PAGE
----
Twist and Shout

Twist and Shout
Life is never straight (Joey Kulkin photo)

Tuesday, August 21, 2012

Vignettes from Vermont: Dead Baseballers, Art Gallery Feng Shui and the Grateful Dead

Is this Burgess Meredith's brother? (Joey Kulkin photograph 8/21/12)

BENNINGTON -- I planned to spend today behind the counter of Fiddlehead at Four Corners researching the burial sites of famous baseball players based on a Twitter chat last night with @OscarMartinez of the Dallas Morning News.

Nap Lajoie buried in Daytona Beach? Cool.

Instead of doing that, however, I found myself changing the feng shui of the art gallery.

And because of that a funny thing happened.

Within minutes of moving my favorite orange vase here, and a purple bowl there, and putting those popular green and blue Exotic Sands here, and placing that branch-handle broom in the Absent-Minded Butler's arms -- and framing Steph's $1,900 shell in the bureau -- the energy of several customers filled the gallery. Customers who bought some of the things I just rearranged so they'd pop out more.

Now I'm well aware of the fact those customers might have come into the gallery and bought this bowl had it been in the previous spot, or bought that vase had I not moved it 5 minutes earlier, without me thinking feng shui had something to do with it. It kind of reminded me of "The Booth at the End" premise: you get what you want guaranteed if you make a dastardly deal even though the scenario you want to play out still might come to fruition without having made the deal. Life happens that way, sometimes. In this case I'm sticking with the idea of feng shui nouveau.

But I digress. ... I moved Steph's shell off the display cylinder ...




... and moved it to the bureau ...




... and moved this purple bowl in its place, and within minutes it sold along with a John DeAmicis book and a rock soap and a few other tsotchkes ...




... so then I replaced that sold bowl with the orange vase ...




... and within minutes this man, after I told him it was my favorite vase in the gallery, took a picture of it and texted his wife to see if she liked it ...



... and within a minute she texted hubby back, and a minute later the vase was sold.



So I decided to find another vase that has been somewhat out of sight and put it on the cylindrical display case. I'm going for the sales version of the bowling turkey.



Meanwhile, into the gallery after those two sales in a span of 15 minutes walked a guy with the type of hat you might see in a Matt Dillon movie. ("The Flamingo Kid" perhaps?). Asked the guy if I could take a picture. Yes, he said, "but you can't use my name." Deal.



He walked around while his wife immersed herself in the Exotic Sands. They're among the most popular items in the gallery. One sat in the bureau, two others on a counter. We've sold a ton and have just three remaining so I moved them to the centerpiece used for deposit and withdrawal slips when banking life filled the space of this marble building.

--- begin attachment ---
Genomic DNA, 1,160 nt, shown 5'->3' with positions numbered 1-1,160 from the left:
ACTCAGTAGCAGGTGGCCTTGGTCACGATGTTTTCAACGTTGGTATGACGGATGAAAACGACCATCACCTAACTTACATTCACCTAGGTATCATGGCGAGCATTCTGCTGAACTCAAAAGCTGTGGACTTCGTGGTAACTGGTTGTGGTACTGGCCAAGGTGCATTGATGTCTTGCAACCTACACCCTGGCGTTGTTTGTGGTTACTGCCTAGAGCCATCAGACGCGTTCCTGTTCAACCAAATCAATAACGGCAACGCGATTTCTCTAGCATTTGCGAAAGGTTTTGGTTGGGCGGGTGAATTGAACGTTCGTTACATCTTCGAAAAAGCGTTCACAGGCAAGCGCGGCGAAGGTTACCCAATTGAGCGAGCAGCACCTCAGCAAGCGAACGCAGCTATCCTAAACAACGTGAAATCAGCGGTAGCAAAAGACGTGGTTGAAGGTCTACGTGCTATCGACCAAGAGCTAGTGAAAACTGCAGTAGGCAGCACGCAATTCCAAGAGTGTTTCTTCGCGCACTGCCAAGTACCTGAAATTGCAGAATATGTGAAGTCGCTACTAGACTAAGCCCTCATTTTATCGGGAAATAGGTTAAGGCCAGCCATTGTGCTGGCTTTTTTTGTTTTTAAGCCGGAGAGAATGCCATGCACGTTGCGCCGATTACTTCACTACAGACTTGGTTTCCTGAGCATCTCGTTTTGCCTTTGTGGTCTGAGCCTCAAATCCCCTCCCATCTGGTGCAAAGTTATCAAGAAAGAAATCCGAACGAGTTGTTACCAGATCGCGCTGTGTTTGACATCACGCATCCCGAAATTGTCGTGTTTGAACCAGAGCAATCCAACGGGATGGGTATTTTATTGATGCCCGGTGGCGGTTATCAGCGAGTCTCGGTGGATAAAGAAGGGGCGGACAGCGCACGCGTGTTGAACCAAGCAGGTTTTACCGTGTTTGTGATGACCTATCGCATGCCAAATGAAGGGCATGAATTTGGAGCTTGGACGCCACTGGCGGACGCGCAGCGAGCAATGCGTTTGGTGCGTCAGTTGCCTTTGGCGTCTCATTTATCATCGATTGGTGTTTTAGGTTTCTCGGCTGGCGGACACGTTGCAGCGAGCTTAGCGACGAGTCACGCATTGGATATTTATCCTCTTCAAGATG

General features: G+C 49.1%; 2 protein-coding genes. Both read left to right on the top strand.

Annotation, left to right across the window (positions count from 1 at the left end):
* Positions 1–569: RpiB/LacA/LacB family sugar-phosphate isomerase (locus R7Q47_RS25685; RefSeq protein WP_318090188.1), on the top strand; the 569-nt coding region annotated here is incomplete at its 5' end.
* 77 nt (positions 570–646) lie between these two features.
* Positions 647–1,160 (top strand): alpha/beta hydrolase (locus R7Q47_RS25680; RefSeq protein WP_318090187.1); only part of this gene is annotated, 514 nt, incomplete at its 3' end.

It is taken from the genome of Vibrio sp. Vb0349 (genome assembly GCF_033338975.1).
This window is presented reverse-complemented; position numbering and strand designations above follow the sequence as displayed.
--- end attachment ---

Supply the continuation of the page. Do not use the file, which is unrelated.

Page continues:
Minutes later her husband walked up to the counter asking if the music playing was the Grateful Dead. Yes. It's the only music the gallery owner plays, and it's the only demand he makes on me -- other than don't sell 3 or 4 pieces that are not for sale.

The man in the hat said he saw the Dead play in 1970 at the Fillmore East. I told him we might have that show on CD. I found it and asked him to hold it for another picture.



The February 13-14, 1970, Fillmore East shows were 19 months before I was born. It's a 3-CD set. The songs on CD 1 are Intro by Zacherle, Casey Jones, Dancing in the Streets, China Cat Sunflower, I Know You Rider, High Time, Dire Wolf and Dark Star. Songs on CD 2 are That's it For The Other One and Lovelight. Songs on CD 3 are Alligator, Drums, Me & My Uncle, Not Fade Away, Mason's Children, Caution, Feedback and We Bid You Goodnight.

Told the guy I'd play it if he wants, but he said no. He was on his way out. I asked what his favorite Dead song is. His wife was rushing him out as he tried to say Uncle John's Cabin, and he tried to sing a line, but his wife cut him off pronto, and they were out the door. I'm glad I didn't change CDs because I've played the current CD from the May 10, 1978 show in New Haven, Connecticut, for 3 weeks on the trot.

Songs on the CD are Jack Straw, They Love Each Other, Cassidy, Ramble on Rose, Me and My Uncle, Big River, Let It Grow, Deal, Bertha and Good Lovin'. The reason I don't want to change the CD is because sales have jumped dramatically since I put it in about 3 weeks ago.

I don't want to mess with that feng shui. Or is that juju?

As for the guy at the top of this page, I have no idea who he is. He walked into the gallery minutes after the third in a flurry of sales and asked for "the fella" who owns the gallery because he always comes in to talk to him. He's gone for another week. I didn't much want to talk to this fella.

But he wasn't leaving without letting me get a picture of his mug.

Yes, this is what an unemployed journalist does while running an art gallery in Bennington. It's not the glamorous life I once knew, but the feng shui that was my tattered personal life about 7 weeks ago is becoming more arranged and lively.

Now, about those dead baseball players ... .